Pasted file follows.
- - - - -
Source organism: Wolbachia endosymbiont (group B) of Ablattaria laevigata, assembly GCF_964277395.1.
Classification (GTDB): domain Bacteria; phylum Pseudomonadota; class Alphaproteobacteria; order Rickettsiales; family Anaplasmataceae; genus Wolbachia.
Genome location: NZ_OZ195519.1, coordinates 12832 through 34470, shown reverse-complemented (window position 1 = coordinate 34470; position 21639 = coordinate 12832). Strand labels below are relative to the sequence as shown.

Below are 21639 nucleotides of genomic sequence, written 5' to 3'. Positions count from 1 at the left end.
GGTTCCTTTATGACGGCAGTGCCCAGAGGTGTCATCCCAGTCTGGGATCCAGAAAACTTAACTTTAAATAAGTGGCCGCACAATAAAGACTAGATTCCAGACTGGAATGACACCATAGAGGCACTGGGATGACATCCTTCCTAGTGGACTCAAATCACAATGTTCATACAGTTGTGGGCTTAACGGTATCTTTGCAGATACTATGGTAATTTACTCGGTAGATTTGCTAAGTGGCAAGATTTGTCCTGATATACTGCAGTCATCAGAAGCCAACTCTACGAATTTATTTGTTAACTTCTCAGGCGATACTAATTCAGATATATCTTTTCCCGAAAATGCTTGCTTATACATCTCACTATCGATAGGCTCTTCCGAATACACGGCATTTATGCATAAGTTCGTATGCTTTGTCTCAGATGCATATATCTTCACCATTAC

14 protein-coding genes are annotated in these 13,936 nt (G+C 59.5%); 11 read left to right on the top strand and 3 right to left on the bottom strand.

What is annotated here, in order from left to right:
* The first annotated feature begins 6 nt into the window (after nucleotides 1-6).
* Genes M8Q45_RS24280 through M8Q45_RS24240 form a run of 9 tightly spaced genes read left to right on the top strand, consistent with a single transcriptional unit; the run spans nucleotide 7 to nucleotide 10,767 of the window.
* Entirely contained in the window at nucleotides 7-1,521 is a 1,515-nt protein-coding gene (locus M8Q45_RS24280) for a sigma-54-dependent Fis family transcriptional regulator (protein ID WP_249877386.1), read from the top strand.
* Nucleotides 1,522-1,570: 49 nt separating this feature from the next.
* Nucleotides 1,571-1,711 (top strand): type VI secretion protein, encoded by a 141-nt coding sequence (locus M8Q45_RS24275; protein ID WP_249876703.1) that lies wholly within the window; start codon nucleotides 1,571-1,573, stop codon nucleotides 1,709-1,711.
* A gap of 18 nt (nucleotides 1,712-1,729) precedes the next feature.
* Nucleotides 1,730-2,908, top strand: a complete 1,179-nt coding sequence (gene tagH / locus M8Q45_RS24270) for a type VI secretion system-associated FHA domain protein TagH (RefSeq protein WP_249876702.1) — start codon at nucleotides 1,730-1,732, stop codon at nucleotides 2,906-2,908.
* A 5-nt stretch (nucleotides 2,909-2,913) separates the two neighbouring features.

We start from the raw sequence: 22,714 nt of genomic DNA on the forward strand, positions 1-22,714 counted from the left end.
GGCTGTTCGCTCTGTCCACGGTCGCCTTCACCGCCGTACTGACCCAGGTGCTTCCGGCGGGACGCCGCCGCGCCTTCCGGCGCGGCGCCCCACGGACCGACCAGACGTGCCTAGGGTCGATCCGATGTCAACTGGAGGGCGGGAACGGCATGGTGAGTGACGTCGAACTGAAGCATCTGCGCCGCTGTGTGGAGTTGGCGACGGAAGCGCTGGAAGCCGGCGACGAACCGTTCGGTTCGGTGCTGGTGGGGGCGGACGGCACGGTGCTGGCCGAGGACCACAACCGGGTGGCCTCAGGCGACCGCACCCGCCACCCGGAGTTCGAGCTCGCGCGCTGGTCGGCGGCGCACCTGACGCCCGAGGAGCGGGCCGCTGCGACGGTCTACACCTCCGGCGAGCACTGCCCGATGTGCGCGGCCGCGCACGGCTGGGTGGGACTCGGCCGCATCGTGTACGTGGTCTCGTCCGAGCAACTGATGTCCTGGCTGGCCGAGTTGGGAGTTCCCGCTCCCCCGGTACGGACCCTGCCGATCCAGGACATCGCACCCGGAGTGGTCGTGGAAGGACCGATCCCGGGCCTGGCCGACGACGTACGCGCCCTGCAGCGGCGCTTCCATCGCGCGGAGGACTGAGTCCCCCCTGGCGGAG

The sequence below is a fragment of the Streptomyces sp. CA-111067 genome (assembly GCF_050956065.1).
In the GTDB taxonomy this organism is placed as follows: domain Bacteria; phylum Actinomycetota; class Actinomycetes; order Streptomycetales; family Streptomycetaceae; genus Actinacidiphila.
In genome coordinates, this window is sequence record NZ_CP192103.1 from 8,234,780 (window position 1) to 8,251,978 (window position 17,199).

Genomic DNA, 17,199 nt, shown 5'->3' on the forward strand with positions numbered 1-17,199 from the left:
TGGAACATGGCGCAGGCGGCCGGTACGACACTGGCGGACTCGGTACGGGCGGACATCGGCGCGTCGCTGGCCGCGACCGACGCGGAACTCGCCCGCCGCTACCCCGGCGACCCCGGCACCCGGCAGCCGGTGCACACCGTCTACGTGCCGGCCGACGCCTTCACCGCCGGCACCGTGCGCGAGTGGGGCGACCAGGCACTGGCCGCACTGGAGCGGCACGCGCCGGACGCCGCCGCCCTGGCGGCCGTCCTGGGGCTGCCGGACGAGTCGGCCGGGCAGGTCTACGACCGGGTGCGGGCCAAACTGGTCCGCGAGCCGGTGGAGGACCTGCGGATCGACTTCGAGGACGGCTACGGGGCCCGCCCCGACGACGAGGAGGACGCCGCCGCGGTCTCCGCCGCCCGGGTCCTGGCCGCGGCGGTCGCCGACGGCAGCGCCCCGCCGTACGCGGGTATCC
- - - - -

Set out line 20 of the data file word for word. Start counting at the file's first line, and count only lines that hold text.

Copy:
In genome coordinates, this window is sequence record NZ_CP192103.1 from 8,234,780 (window position 1) to 8,251,978 (window position 17,199).